Circuit Court Judge Lenore R. Gelfman, a judge for the past 22 years, will be the second female to serve as administrative judge of the Howard County Circuit Court beginning November.
"I very much enjoy being a judge," Gelfman said in an interview. "I look forward to this new opportunity."
Gelfman will replace Diane O. Leasure, who is retiring Nov. 4. Leasure was appointed chief judge in 2002 and was the first woman to hold the position
The administrative judge is responsible for policy decisions and the administration of the court.
"She has the comportment and the temperament that make for a good judge and administrator," said Court of Appeals Chief Judge Robert M. Bell, who made the appointment.
Bell said Gelfman is "superbly qualified" to serve as administrative judge.
"She has demonstrated a strong commitment to the rule of law and to ensuring the efficient and effective delivery of justice," he said.
Leasure, who will teach at the University of Maryland School of Law and work as a mediator and recall judge upon her retirement, said Gelfman's "long history with the judiciary" will be helpful as she moves into her new role.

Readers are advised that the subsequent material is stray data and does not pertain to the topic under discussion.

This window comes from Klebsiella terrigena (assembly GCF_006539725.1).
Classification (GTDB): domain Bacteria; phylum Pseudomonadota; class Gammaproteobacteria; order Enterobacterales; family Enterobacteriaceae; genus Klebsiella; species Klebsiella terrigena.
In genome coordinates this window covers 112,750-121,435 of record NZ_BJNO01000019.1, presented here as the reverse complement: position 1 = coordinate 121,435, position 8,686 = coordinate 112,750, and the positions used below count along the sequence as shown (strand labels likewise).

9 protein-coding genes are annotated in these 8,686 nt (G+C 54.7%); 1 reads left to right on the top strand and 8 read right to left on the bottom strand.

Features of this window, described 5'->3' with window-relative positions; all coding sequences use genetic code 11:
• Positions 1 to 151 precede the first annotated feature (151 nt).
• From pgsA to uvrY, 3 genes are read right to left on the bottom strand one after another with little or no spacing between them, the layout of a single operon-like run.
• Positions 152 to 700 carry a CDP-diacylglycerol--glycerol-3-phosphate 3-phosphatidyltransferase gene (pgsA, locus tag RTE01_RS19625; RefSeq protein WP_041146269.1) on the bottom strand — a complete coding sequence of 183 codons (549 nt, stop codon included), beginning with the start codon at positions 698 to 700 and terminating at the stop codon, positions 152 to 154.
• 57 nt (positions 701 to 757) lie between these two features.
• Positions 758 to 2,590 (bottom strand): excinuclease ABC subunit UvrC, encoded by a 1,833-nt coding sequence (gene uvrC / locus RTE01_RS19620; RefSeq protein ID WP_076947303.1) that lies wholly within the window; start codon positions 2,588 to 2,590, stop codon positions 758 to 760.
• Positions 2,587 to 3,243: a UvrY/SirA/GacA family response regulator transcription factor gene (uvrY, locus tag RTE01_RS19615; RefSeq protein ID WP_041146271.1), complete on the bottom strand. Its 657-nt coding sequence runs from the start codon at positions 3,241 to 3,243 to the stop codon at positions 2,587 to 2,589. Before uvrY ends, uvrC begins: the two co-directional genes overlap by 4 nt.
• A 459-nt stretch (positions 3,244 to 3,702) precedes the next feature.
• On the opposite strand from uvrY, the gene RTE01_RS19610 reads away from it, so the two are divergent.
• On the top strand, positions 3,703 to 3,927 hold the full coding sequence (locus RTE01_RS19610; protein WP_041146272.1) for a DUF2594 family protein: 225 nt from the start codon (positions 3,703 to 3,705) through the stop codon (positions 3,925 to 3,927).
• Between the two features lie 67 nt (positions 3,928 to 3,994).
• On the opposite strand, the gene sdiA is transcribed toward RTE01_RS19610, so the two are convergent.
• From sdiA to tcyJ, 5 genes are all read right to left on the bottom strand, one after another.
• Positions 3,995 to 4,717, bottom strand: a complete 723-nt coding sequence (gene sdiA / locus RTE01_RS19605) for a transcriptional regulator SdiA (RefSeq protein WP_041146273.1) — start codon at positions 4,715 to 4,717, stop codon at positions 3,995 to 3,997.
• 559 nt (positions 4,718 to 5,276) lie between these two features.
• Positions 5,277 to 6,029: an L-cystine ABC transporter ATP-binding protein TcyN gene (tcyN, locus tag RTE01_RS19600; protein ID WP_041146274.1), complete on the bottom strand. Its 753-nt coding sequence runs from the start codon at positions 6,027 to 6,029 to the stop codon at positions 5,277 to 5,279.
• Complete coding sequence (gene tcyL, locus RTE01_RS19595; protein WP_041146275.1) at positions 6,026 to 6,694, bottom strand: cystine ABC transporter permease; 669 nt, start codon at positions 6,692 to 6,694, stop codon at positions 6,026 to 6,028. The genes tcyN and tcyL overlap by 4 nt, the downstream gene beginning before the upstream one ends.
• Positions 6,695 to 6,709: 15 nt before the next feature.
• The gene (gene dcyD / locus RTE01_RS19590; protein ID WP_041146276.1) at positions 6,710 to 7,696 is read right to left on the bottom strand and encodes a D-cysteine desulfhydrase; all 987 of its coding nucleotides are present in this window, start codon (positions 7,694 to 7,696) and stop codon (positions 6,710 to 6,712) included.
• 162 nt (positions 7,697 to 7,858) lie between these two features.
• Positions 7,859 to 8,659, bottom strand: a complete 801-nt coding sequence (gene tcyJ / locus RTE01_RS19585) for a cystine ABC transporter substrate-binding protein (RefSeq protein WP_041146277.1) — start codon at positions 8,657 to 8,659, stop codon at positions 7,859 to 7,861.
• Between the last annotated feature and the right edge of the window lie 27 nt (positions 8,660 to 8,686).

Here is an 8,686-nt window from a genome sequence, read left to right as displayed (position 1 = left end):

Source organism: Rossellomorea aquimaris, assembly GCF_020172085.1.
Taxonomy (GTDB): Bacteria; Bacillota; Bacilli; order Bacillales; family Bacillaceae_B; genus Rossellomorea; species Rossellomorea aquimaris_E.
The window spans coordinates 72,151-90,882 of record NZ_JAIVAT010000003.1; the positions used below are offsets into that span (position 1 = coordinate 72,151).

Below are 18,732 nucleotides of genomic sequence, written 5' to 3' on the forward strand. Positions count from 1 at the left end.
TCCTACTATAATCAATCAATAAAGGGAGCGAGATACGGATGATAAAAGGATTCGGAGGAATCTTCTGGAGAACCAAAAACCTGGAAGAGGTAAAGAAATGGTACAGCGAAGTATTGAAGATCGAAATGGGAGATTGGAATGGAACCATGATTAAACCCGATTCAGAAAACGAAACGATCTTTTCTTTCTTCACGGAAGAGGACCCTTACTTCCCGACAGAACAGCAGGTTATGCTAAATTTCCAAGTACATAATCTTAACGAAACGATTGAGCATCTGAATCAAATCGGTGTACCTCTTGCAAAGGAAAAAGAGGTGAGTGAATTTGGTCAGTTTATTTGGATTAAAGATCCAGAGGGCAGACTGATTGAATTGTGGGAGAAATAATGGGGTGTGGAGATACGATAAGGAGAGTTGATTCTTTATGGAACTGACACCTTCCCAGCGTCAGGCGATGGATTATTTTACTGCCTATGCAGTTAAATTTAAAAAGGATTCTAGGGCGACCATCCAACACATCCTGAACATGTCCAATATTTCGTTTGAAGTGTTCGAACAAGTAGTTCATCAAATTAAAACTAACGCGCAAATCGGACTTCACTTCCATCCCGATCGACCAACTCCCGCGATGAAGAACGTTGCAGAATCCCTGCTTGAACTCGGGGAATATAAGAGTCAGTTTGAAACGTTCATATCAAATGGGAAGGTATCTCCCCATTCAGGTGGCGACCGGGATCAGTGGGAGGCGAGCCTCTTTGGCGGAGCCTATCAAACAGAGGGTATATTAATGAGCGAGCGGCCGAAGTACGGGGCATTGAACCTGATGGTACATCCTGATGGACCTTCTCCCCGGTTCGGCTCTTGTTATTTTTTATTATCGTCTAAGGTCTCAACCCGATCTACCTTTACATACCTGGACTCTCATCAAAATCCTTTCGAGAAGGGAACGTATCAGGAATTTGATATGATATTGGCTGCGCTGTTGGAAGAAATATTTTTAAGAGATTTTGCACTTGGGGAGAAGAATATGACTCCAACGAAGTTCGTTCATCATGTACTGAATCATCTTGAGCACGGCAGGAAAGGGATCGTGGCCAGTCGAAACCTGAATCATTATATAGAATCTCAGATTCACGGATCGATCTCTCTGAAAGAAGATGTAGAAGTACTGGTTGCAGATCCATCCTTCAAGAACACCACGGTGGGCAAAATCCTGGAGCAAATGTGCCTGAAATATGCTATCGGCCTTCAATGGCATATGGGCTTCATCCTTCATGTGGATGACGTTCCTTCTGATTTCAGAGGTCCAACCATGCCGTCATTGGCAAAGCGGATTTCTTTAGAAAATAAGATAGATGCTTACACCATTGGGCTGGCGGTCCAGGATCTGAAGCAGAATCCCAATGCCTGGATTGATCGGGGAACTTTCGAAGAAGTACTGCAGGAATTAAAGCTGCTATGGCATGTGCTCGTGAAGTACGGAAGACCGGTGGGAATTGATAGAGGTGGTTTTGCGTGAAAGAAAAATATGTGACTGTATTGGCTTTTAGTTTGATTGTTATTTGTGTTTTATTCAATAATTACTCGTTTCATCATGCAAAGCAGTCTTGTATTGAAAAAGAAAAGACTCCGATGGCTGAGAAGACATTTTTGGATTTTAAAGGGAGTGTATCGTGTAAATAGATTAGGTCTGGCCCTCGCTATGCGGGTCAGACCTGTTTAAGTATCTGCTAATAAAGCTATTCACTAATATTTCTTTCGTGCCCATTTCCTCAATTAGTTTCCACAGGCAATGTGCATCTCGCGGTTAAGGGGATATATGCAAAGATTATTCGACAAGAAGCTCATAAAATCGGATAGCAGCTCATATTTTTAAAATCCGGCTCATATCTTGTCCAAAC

"Things will certainly move forward in a very positive direction," Leasure said.
"She works hard, cares about, and gives the proper amount of attention to, all the cases that are presented to her," Leasure said. "She takes the job very seriously and strives to make what she thinks is the best possible decision in any case."
Gelfman worked in private practice in Howard County until 1989, when she was appointed to the county's District Court. In 1996, she was elected to a 15-year term as a circuit court judge.
She received her law degree from the University of Baltimore in 1973 and cut her teeth as an assistant state's attorney in Baltimore City from 1973 to 1975.
Gelfman was president of the Howard County Bar Association in 1991 and 1992 and is an active member of the Maryland State Bar Association. She is a director and fellow of the Maryland State Bar Foundation, a fellow of the Howard County Bar Foundation and the Women's Bar Foundation.
Gelfman also teaches trial advocacy at the University of Baltimore School of Law.
Gelfman said one of her first challenges as administrative judge will be seamlessly moving the Howard County Circuit Court to the Ascend One building in Columbia, as construction crews renovate the historic Ellicott City courthouse. That move is expected within the year.
"We may have to modify some present protocol" due to the move, Gelfman said. "With the new building coming there are going to be challenges, but we'll certainly do the very, very best we can."
Gelfman is up for re-election in the fall of 2012. She says she is planning to run for another 15-year term.